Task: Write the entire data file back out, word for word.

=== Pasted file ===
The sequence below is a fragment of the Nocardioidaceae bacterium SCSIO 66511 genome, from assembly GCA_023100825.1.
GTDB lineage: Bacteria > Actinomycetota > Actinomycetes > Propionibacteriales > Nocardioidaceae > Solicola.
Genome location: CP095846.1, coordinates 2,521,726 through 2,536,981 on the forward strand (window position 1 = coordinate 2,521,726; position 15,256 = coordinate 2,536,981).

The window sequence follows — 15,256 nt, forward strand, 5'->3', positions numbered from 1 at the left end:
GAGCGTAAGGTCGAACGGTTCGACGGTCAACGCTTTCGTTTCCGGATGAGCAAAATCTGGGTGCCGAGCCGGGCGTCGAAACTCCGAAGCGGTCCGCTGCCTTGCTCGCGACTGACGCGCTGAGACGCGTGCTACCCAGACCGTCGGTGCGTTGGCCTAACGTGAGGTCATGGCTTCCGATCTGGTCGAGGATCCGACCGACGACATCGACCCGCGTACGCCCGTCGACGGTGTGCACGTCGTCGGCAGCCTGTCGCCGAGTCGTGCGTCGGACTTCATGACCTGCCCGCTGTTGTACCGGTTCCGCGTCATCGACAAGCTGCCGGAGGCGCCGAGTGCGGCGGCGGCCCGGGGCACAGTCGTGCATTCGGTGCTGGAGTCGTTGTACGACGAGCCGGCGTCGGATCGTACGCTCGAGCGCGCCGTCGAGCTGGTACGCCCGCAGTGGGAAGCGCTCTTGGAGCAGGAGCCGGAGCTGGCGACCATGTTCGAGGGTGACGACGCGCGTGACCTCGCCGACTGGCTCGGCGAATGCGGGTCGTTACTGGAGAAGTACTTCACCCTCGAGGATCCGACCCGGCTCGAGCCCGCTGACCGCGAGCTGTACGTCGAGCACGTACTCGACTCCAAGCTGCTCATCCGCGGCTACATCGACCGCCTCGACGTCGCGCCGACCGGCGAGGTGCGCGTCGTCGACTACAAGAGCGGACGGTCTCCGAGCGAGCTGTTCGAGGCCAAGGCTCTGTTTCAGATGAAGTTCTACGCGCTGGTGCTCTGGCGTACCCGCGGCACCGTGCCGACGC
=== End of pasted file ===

The sequence below is a fragment of the Nocardioidaceae bacterium SCSIO 66511 genome, from assembly GCA_023100825.1.
GTDB lineage: Bacteria > Actinomycetota > Actinomycetes > Propionibacteriales > Nocardioidaceae > Solicola.
Genome location: CP095846.1, coordinates 2,521,726 through 2,536,981 on the forward strand (window position 1 = coordinate 2,521,726; position 15,256 = coordinate 2,536,981).

The window sequence follows — 15,256 nt, forward strand, 5'->3', positions numbered from 1 at the left end:
GAGCGTAAGGTCGAACGGTTCGACGGTCAACGCTTTCGTTTCCGGATGAGCAAAATCTGGGTGCCGAGCCGGGCGTCGAAACTCCGAAGCGGTCCGCTGCCTTGCTCGCGACTGACGCGCTGAGACGCGTGCTACCCAGACCGTCGGTGCGTTGGCCTAACGTGAGGTCATGGCTTCCGATCTGGTCGAGGATCCGACCGACGACATCGACCCGCGTACGCCCGTCGACGGTGTGCACGTCGTCGGCAGCCTGTCGCCGAGTCGTGCGTCGGACTTCATGACCTGCCCGCTGTTGTACCGGTTCCGCGTCATCGACAAGCTGCCGGAGGCGCCGAGTGCGGCGGCGGCCCGGGGCACAGTCGTGCATTCGGTGCTGGAGTCGTTGTACGACGAGCCGGCGTCGGATCGTACGCTCGAGCGCGCCGTCGAGCTGGTACGCCCGCAGTGGGAAGCGCTCTTGGAGCAGGAGCCGGAGCTGGCGACCATGTTCGAGGGTGACGACGCGCGTGACCTCGCCGACTGGCTCGGCGAATGCGGGTCGTTACTGGAGAAGTACTTCACCCTCGAGGATCCGACCCGGCTCGAGCCCGCTGACCGCGAGCTGTACGTCGAGCACGTACTCGACTCCAAGCTGCTCATCCGCGGCTACATCGACCGCCTCGACGTCGCGCCGACCGGCGAGGTGCGCGTCGTCGACTACAAGAGCGGACGGTCTCCGAGCGAGCTGTTCGAGGCCAAGGCTCTGTTTCAGATGAAGTTCTACGCGCTGGTGCTCTGGCGTACCCGCGGCACCGTGCCGACGC